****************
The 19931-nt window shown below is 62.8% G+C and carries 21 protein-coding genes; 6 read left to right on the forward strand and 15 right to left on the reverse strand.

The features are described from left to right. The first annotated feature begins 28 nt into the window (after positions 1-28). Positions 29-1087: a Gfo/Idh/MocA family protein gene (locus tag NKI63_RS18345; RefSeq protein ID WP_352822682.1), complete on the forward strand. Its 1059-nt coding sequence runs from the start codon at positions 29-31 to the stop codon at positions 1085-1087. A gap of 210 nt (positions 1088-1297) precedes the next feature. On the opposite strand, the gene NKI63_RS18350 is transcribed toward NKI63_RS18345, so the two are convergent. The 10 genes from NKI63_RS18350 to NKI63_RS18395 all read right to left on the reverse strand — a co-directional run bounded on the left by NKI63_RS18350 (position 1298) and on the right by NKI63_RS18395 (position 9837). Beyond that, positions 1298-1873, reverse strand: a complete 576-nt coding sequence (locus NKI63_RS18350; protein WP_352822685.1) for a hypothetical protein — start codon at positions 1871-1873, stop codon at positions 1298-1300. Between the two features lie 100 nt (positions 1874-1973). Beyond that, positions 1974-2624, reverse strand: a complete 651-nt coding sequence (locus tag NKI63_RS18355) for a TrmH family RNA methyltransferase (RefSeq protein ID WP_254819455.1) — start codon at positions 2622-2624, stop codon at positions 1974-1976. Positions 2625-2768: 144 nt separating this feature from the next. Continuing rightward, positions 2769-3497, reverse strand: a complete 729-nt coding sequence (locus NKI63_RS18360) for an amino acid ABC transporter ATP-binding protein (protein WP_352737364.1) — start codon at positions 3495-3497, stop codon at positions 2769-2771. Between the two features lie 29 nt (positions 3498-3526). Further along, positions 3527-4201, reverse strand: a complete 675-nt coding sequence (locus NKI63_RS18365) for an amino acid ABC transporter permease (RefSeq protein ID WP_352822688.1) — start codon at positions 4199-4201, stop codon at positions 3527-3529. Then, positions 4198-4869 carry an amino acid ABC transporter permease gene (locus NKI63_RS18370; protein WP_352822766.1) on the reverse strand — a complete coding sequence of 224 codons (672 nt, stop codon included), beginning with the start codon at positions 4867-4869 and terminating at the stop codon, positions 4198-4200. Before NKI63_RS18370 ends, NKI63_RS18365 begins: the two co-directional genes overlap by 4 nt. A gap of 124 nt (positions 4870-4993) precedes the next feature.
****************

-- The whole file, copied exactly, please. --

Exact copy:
The 19931-nt window shown below is 62.8% G+C and carries 21 protein-coding genes; 6 read left to right on the forward strand and 15 right to left on the reverse strand.

The features are described from left to right. The first annotated feature begins 28 nt into the window (after positions 1-28). Positions 29-1087: a Gfo/Idh/MocA family protein gene (locus tag NKI63_RS18345; RefSeq protein ID WP_352822682.1), complete on the forward strand. Its 1059-nt coding sequence runs from the start codon at positions 29-31 to the stop codon at positions 1085-1087. A gap of 210 nt (positions 1088-1297) precedes the next feature. On the opposite strand, the gene NKI63_RS18350 is transcribed toward NKI63_RS18345, so the two are convergent. The 10 genes from NKI63_RS18350 to NKI63_RS18395 all read right to left on the reverse strand — a co-directional run bounded on the left by NKI63_RS18350 (position 1298) and on the right by NKI63_RS18395 (position 9837). Beyond that, positions 1298-1873, reverse strand: a complete 576-nt coding sequence (locus NKI63_RS18350; protein WP_352822685.1) for a hypothetical protein — start codon at positions 1871-1873, stop codon at positions 1298-1300. Between the two features lie 100 nt (positions 1874-1973). Beyond that, positions 1974-2624, reverse strand: a complete 651-nt coding sequence (locus tag NKI63_RS18355) for a TrmH family RNA methyltransferase (RefSeq protein ID WP_254819455.1) — start codon at positions 2622-2624, stop codon at positions 1974-1976. Positions 2625-2768: 144 nt separating this feature from the next. Continuing rightward, positions 2769-3497, reverse strand: a complete 729-nt coding sequence (locus NKI63_RS18360) for an amino acid ABC transporter ATP-binding protein (protein WP_352737364.1) — start codon at positions 3495-3497, stop codon at positions 2769-2771. Between the two features lie 29 nt (positions 3498-3526). Further along, positions 3527-4201, reverse strand: a complete 675-nt coding sequence (locus NKI63_RS18365) for an amino acid ABC transporter permease (RefSeq protein ID WP_352822688.1) — start codon at positions 4199-4201, stop codon at positions 3527-3529. Then, positions 4198-4869 carry an amino acid ABC transporter permease gene (locus NKI63_RS18370; protein WP_352822766.1) on the reverse strand — a complete coding sequence of 224 codons (672 nt, stop codon included), beginning with the start codon at positions 4867-4869 and terminating at the stop codon, positions 4198-4200. Before NKI63_RS18370 ends, NKI63_RS18365 begins: the two co-directional genes overlap by 4 nt. A gap of 124 nt (positions 4870-4993) precedes the next feature.